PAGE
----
Thursday, March 5, 2009

Role Models DVD

DVD Review by Kam Williams

Headline: Crass Comedy Pairing Slackers and Troubled Kids Comes to DVD

Director David Wain probably thought he had an inspired idea when he cast his crass comedy with some of the most famous faces from recent teensploits, including Seann William Scott, aka Stiffler from the American Pie franchise, Christopher Mintz-Plasse, aka McLovin from Superbad, Bobb’e J. Thompson aka Slam from Fred Claus, and blonde-of-the-moment Elizabeth Banks from Zack and Miri Make a Porno.
Regrettably, here, this admittedly gifted ensemble has been assembled in service of a relentlessly coarse script which fails to do justice to any of their considerable talents. Instead of having them portray fresh characters, director Wain simply attempted to cash in on their former glory by having them reprise slight variations on their most celebrated roles.
At the point of departure, we find best friends Wheeler (Scott) and Danny (Paul Rudd) visiting junior high schools to lecture students about the danger of drugs as spokesmen for an energy drink. However, after they trash a company truck after a drunken binge, the pair ends up in court where they are sentenced to community service.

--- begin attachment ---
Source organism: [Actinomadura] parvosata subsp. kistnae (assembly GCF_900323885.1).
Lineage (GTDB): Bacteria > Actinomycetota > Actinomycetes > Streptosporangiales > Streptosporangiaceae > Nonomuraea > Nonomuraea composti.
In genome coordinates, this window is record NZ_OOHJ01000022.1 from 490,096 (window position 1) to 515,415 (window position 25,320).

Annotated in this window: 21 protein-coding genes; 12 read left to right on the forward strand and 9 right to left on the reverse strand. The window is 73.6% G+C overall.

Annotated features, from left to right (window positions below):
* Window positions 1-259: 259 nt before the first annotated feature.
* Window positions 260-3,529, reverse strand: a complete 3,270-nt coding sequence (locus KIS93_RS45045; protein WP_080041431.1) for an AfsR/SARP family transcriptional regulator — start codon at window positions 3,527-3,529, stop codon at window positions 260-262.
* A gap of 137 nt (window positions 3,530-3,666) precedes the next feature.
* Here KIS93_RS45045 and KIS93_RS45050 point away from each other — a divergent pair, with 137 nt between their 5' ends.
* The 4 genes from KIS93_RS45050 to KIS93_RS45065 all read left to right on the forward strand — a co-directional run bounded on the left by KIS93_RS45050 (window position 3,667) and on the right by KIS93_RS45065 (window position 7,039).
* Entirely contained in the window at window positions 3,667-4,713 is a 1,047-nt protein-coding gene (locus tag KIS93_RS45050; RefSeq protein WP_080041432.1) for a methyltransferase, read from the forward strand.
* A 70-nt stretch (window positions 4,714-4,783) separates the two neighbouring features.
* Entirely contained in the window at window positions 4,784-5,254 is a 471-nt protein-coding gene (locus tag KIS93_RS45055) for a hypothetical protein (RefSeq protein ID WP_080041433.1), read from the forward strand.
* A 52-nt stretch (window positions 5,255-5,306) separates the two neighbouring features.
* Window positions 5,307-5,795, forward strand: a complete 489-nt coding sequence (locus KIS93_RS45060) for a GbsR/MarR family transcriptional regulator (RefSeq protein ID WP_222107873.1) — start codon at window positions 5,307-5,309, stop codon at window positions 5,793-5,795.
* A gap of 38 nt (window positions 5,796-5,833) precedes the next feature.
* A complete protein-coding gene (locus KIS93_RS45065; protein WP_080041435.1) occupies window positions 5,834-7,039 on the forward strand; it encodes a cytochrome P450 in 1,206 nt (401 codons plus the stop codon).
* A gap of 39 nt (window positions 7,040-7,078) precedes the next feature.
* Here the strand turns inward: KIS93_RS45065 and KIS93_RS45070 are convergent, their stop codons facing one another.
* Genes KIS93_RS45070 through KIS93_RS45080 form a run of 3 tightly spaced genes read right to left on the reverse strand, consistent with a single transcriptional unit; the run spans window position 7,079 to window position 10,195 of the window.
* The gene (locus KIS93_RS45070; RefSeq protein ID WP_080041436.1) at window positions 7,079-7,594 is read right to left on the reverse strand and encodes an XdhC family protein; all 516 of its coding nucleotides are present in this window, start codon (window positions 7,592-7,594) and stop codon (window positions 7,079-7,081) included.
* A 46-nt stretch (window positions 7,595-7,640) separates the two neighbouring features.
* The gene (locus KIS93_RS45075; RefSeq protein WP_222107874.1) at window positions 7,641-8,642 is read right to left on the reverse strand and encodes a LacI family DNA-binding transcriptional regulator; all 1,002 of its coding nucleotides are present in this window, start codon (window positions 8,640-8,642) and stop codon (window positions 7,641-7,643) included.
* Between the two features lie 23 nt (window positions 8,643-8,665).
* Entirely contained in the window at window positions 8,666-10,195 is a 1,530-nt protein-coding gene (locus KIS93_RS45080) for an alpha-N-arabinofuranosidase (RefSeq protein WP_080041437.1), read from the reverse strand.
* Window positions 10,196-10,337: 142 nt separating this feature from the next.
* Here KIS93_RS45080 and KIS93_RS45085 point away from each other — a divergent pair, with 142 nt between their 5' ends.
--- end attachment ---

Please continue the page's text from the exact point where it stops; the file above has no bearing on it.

Although neither has any parenting skills, Danny is assigned Augie (Mintz-Plasse), a 16 year-old nerd who spends all his free time dressing up in medieval outfits to participate in Dungeon and Dragons-style re-enactments, while Wheeler must mentor Ronnie (Thompson), a 10 year-old ghetto-gangsta with a mouth more foul than his own.
Of course, both these slackers initially prove to be failures as role models, with Danny exhibiting no sensitivity about Augie’s obsessive compulsive disorder, and party animal Wheeler carelessly exposing Ronnie to sex, drugs and rock & roll. Hauled back into court, it falls to Danny’s attorney ex-girlfriend, Beth (Banks), to beg the judge for mercy and one last chance to behave like decent Big Brothers.
The second time around, they reform before the obligatory “happily ever after” finale, but far too late in this critic’s opinion to undo the overall mean-spirited tone of the film. An irresponsible frittering away of the cinematic capital amassed by Stiffler, McLovin and other beloved icons of the teen genre.

Fair (1 star)
Running time: 102 minutes
Studio: Universal Studios Home Entertainment
DVD Extras: Deleted scenes, alternate takes, bloopers, director’s commentary, both the theatrical and an unrated versions of the film, and “The Making of” plus a couple of other featurettes.

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